Today’s Super Comic — Robin #127 (2004)

There have been quite a few Robins, and it hasn’t entirely been a boys club.

Stephanie Brown, previously the amateur vigilante Spoiler, got a brief turn as Batman’s sidekick. In Robin #127, we see her relishing the role. Meanwhile, her predecessor Tim Drake adjusts to a post-Robin life…and the fact that his ex-girlfriend is now the new Robin.

Since this was Tim’s series, we could safely assume he’d be back in the sidekick saddle before too long, but the role-shifting made for an interesting change of pace, and one that didn’t drag on for long at all. (Stephanie would go on to have a far more successful stint as Batgirl…at least until a continuity reboot interfered.)

Comics have been replacing familiar characters with different versions for a while now, since long before 2004. Sometimes it works, and sometimes it doesn’t. This worked because it was intended as a temporary change and it provided opportunities for two established, main characters to grow and learn.

Plus, some superhero roles have greater replaceability than others, and teenage sidekick roles tend to be at the higher end of that scale. Teenagers are still growing up and figuring themselves out, and a superhero persona can often provide a cocoon in which that discovery takes place. Adult superheroes, however, have more or less cemented personalities. Batman is only Bruce Wayne, but Robin works just as well whether he’s Dick Grayson or Tim Drake…and Stephanie Brown had potential, too. And they work because each one is likeable as an individual character, not by virtue of being “Batman’s sidekick.”

Writer: Bill Willingham

Artist: Damion Scott

Publisher: DC Comics

How to Read It: back issues; Comixology

Appropriate For: ages 11 and up

Today’s Super Comics — Detective Comics #934-940 (2016)

Hey, look—the original numbering is back. Welcome back, triple-digit numbers.

The numbering is old, but the direction is new. Detective Comics becomes a team book beginning with issue #934, with Batman and Batwoman as co-leads. They gather the next generation of Gotham-based crimefighters, seeking to train them to face an oncoming threat.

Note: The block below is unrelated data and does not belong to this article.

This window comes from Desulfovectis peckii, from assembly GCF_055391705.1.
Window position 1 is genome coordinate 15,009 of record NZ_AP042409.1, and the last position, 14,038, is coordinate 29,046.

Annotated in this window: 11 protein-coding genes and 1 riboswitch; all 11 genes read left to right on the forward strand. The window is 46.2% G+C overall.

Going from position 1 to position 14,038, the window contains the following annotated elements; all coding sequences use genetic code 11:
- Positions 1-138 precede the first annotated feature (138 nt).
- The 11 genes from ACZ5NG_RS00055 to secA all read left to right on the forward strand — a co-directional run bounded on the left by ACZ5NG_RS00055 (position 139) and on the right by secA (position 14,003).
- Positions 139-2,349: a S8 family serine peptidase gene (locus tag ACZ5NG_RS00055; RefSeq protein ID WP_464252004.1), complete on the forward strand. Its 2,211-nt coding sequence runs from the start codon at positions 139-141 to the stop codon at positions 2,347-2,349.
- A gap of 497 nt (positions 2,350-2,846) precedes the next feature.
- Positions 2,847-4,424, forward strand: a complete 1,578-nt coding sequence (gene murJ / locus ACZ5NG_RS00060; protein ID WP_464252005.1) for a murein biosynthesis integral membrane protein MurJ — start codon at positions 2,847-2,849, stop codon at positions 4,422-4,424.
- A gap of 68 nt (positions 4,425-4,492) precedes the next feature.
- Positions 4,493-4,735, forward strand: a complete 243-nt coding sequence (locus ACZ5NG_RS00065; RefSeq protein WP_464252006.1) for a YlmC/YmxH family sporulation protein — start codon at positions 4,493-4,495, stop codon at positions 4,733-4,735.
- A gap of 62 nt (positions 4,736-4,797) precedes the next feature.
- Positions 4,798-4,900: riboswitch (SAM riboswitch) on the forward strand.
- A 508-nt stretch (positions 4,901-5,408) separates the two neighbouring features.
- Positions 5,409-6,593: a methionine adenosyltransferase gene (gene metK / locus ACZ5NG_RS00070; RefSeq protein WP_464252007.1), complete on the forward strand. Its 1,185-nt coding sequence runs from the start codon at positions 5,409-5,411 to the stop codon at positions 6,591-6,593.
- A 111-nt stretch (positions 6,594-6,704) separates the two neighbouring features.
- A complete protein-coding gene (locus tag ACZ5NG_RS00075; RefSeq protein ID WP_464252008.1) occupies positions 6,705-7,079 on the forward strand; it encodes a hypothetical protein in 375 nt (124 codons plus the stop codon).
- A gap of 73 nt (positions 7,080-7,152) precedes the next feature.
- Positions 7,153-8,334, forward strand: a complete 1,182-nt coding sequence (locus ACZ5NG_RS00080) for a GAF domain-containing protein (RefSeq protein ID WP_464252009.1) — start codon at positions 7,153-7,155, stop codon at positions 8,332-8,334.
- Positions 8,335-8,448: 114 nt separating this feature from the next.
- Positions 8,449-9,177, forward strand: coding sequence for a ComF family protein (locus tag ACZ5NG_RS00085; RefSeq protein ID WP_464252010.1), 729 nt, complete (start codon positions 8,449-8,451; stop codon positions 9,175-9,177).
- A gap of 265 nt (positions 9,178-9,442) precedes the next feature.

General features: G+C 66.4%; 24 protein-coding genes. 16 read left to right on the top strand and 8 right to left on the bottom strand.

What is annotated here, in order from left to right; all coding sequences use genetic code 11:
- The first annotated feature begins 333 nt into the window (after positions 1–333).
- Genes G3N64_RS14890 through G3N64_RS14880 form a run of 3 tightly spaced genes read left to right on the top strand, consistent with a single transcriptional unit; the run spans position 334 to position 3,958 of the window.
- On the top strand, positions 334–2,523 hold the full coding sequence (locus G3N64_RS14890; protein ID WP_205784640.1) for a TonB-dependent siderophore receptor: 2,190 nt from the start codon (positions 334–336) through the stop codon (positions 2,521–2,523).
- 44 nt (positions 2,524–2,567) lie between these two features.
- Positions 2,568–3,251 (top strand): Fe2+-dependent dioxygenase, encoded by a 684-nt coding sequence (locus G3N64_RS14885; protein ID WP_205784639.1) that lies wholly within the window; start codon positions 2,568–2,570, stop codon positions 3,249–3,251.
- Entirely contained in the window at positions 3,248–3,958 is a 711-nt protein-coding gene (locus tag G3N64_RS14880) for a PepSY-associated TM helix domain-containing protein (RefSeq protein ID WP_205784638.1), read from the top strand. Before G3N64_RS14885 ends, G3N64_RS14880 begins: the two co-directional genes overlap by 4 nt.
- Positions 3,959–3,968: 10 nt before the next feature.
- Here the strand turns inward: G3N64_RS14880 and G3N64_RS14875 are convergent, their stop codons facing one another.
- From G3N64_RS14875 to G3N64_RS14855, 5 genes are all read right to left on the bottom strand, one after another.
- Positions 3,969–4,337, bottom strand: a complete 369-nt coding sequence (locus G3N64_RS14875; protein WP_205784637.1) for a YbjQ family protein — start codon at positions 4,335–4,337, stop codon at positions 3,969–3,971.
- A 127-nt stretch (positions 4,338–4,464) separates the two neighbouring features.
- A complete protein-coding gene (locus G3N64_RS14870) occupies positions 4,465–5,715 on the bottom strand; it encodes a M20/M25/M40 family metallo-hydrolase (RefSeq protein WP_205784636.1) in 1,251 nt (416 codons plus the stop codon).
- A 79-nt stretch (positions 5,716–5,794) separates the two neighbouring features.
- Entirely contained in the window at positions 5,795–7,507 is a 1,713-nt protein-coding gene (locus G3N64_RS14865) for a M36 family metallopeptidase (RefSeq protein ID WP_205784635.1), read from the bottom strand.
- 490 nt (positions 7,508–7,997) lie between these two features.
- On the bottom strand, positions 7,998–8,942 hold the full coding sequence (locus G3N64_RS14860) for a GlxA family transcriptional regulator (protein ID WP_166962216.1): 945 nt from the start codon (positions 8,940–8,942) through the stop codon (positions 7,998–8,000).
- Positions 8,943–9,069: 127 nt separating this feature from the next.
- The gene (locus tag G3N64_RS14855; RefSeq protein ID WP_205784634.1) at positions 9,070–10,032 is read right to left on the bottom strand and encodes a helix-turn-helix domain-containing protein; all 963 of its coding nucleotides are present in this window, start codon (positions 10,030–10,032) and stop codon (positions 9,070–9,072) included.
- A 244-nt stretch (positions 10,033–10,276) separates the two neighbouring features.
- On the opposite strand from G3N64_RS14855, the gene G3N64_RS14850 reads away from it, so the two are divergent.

The recruits are all familiar faces (though I’m more familiar with their pre–New 52 versions): Tim Drake, here as Red Robin instead of just Robin (not sure what the distinction is, other than the very first Robin of olde-timey continuity grew up into Red Robin, but in-story, the “Red” seems a random addition); Cassandra Cain, Orphan (she was the second Batgirl in previous continuity); Stephanie Brown, Spoiler (the third Batgirl in previous continuity); and, quite randomly, a reformed Clayface (it feels like that old Sesame Street game—one of these things just doesn’t belong here; but I like the idea of Batman wanting to help an old foe turn his life around).

It’s a good team, and they face a compelling antagonist. The U.S. military (or at least one rogue contingent within) has decided to duplicate Batman’s techniques, methods, and equipment to create an army of Batmen. If one Batman can accomplish so much good in Gotham, how much good could many Batmen accomplish in military situations across the globe?

I don’t usually care for casting the military as villains, but this turns out to be an exception. There aren’t any mustache-twirling villains here. They have legitimate concerns about national security, and trying to learn from Batman is certainly not a bad idea, but they go way too far, to the point of endangering the innocents they want to protect. To make things more interesting, the colonel in charge of this operation is Batwoman’s father and Batman’s uncle, adding personal dimensions to the conflict.

The team nature of the book humanizes Batman a bit, giving him more opportunities than usual to display genuine emotion—especially after what happens in #940. I’ll be back for the second volume.

This might be the strongest DC Rebirth trade I’ve read yet, and they’ve all been good (so far, though I probably just jinxed it…sorry about that).

Writer: James Tynion IV

Artists: Eddy Barrows and Alvaro Martinez

Publisher: DC Comics

How to Read It: back issues; Comixology; Batman: Detective Comics vol. 1: Rise of the Batmen (TPB)

Appropriate For: ages 12 and up

Today’s Super Comic — Robin #56 (1998)

Robin_56_coverAmong Chuck Dixon’s many Batman-related accomplishments in the 1990s was turning Robin the Boy Wonder into a viable solo character. Technically, he did this with two Robins if you count Nightwing. But he did it first with the then-current Robin, Tim Drake.